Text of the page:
YEREVAN—Armenia’s second president Robert Kocharian, who earlier Thursday was charged with “breaching [Armenia’s] Constitutional Order” in connection with the events of March 1, 2008, when eight civilians and two police officers were killed during post-presidential election protests, vowed that he will fight the charges “to the end,” calling them a politically motivated “vendetta.”
“I will go. I will sit [in jail] but I will fight this until the end,” a visibly shaken Kocharian told Yerkir Media’s Gegham Manoukyan in an exclusive interview that aired on the channel Thursday evening. (Soon after the announcement was made about the interview, the Yerkir Media website crashed, with channel managers announcing on Facebook that the site was hacked).
During the more than 47-minute interview, during which he continuously repeated himself, Kocharian called the charges a “political vendetta” by the current regime, saying “they have already determined who the guilty parties are and are searching for ways to make the charges stick.”
“When I see that people are skilled at inventing such fabrications, I realize that for them nothing is sacred. They are capable of anything,” said Kocharian who called the entire episode “judicial surrealism” and warned that it will have a lasting impact on Armenia and its judiciary.
“If people are indifferent towed these issues—the same people who are hiding today—all of this is going come crashing on them,” said Kocharian who characterized the actions of Armenia’s Special Investigative Service as a ticking time bomb that will explode and a wipeout the entire Armenian statehood.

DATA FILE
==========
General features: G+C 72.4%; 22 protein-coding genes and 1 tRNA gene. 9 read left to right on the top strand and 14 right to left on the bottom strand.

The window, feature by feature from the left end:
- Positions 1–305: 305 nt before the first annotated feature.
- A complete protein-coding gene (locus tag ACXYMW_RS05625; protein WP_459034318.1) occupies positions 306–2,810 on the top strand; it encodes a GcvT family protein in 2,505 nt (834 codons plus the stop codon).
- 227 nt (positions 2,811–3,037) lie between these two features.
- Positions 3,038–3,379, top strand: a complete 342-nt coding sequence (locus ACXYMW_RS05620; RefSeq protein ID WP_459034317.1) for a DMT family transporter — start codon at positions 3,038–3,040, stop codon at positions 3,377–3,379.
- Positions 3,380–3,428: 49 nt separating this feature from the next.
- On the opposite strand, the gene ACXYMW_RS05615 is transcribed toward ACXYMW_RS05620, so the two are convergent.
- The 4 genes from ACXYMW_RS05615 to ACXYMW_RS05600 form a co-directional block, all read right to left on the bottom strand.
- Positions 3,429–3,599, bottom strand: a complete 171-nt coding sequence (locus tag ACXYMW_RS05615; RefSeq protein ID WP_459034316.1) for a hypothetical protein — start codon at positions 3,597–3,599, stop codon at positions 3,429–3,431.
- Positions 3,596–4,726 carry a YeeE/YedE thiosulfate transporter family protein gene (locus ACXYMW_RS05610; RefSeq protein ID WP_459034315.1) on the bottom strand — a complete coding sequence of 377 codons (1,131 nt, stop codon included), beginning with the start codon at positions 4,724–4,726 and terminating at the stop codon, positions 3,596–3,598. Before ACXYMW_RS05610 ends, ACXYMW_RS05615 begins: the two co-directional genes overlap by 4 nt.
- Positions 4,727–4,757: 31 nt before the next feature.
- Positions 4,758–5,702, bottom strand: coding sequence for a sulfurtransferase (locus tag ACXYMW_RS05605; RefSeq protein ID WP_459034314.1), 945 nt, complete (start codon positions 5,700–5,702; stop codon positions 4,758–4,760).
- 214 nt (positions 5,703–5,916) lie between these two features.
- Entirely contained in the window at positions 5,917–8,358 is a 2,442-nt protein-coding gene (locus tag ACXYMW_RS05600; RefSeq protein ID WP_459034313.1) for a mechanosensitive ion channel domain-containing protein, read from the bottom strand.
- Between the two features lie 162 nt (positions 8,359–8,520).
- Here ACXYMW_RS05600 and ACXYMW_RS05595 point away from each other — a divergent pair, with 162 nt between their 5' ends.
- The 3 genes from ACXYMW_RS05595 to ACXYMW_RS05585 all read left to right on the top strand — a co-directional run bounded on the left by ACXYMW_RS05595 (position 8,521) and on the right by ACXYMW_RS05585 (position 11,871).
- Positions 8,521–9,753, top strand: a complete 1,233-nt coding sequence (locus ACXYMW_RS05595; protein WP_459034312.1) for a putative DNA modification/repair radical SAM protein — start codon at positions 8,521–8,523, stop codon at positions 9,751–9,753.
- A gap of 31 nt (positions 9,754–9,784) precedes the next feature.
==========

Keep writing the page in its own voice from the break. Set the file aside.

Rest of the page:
“I never could imagine that within our reality such a false criminal case can be created,” added Kocharian.
The former president also blamed Prime Minister Nikol Pashinyan for instigating what he claimed was a deadlock between internal security forces and the post 2008-election protesters, claiming that they were given the option to move their protest to the Madenataran, but Pashinyan himself “categorically refused” and urged protesters to form barricades.
Furthermore, he added that Levon Ter-Petrossian should also be blamed for the 2008 events, because after the Central Electoral Commission and Armenia’s Constitutional Court verified the election results, the first president publically called for the disbanding of state institutions after he claimed victory “after having received 21.5 percent of the vote.”
Hence, Kocharian said that before charging him the SIS should have punished the members of the CEC and the Constitutional Court, claiming that their official approval of the results came before March 1 events and Ter-Petrossian’s incitement of regime change was squarely in went against the decision of Armenia’s high court.